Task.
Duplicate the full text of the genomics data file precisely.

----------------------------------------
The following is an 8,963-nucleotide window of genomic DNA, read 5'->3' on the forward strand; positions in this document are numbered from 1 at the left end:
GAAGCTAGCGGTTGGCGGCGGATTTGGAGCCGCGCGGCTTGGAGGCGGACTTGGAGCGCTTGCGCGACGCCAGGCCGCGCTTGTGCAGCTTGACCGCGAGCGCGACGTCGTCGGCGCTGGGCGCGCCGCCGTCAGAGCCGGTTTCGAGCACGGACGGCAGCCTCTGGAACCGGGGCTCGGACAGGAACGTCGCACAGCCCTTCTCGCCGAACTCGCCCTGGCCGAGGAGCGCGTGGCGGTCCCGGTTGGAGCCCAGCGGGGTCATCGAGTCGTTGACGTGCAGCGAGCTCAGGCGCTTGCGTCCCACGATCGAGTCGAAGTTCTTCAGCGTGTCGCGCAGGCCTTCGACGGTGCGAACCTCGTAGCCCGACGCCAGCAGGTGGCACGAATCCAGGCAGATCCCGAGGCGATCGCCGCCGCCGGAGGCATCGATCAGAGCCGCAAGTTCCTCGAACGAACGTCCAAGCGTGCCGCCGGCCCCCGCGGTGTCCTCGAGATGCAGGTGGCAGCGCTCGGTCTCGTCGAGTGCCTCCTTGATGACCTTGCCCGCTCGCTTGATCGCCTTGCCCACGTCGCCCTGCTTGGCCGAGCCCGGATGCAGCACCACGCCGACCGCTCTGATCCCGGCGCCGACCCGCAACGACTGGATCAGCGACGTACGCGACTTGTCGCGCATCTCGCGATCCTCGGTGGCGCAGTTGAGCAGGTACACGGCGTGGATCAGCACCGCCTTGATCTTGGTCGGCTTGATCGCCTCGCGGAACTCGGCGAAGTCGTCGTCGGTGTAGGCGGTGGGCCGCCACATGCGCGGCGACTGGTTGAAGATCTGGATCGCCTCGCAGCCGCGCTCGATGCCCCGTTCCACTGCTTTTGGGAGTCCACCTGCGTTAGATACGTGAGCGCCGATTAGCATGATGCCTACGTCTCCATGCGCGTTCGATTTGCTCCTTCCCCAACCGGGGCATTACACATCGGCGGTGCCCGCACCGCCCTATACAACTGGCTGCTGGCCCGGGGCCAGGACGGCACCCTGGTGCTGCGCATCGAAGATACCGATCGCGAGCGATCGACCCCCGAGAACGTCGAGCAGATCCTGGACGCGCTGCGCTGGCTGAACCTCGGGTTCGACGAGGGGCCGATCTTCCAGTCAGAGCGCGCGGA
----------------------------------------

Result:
The following is an 8,963-nucleotide window of genomic DNA, read 5'->3' on the forward strand; positions in this document are numbered from 1 at the left end:
GAAGCTAGCGGTTGGCGGCGGATTTGGAGCCGCGCGGCTTGGAGGCGGACTTGGAGCGCTTGCGCGACGCCAGGCCGCGCTTGTGCAGCTTGACCGCGAGCGCGACGTCGTCGGCGCTGGGCGCGCCGCCGTCAGAGCCGGTTTCGAGCACGGACGGCAGCCTCTGGAACCGGGGCTCGGACAGGAACGTCGCACAGCCCTTCTCGCCGAACTCGCCCTGGCCGAGGAGCGCGTGGCGGTCCCGGTTGGAGCCCAGCGGGGTCATCGAGTCGTTGACGTGCAGCGAGCTCAGGCGCTTGCGTCCCACGATCGAGTCGAAGTTCTTCAGCGTGTCGCGCAGGCCTTCGACGGTGCGAACCTCGTAGCCCGACGCCAGCAGGTGGCACGAATCCAGGCAGATCCCGAGGCGATCGCCGCCGCCGGAGGCATCGATCAGAGCCGCAAGTTCCTCGAACGAACGTCCAAGCGTGCCGCCGGCCCCCGCGGTGTCCTCGAGATGCAGGTGGCAGCGCTCGGTCTCGTCGAGTGCCTCCTTGATGACCTTGCCCGCTCGCTTGATCGCCTTGCCCACGTCGCCCTGCTTGGCCGAGCCCGGATGCAGCACCACGCCGACCGCTCTGATCCCGGCGCCGACCCGCAACGACTGGATCAGCGACGTACGCGACTTGTCGCGCATCTCGCGATCCTCGGTGGCGCAGTTGAGCAGGTACACGGCGTGGATCAGCACCGCCTTGATCTTGGTCGGCTTGATCGCCTCGCGGAACTCGGCGAAGTCGTCGTCGGTGTAGGCGGTGGGCCGCCACATGCGCGGCGACTGGTTGAAGATCTGGATCGCCTCGCAGCCGCGCTCGATGCCCCGTTCCACTGCTTTTGGGAGTCCACCTGCGTTAGATACGTGAGCGCCGATTAGCATGATGCCTACGTCTCCATGCGCGTTCGATTTGCTCCTTCCCCAACCGGGGCATTACACATCGGCGGTGCCCGCACCGCCCTATACAACTGGCTGCTGGCCCGGGGCCAGGACGGCACCCTGGTGCTGCGCATCGAAGATACCGATCGCGAGCGATCGACCCCCGAGAACGTCGAGCAGATCCTGGACGCGCTGCGCTGGCTGAACCTCGGGTTCGACGAGGGGCCGATCTTCCAGTCAGAGCGCGCGGA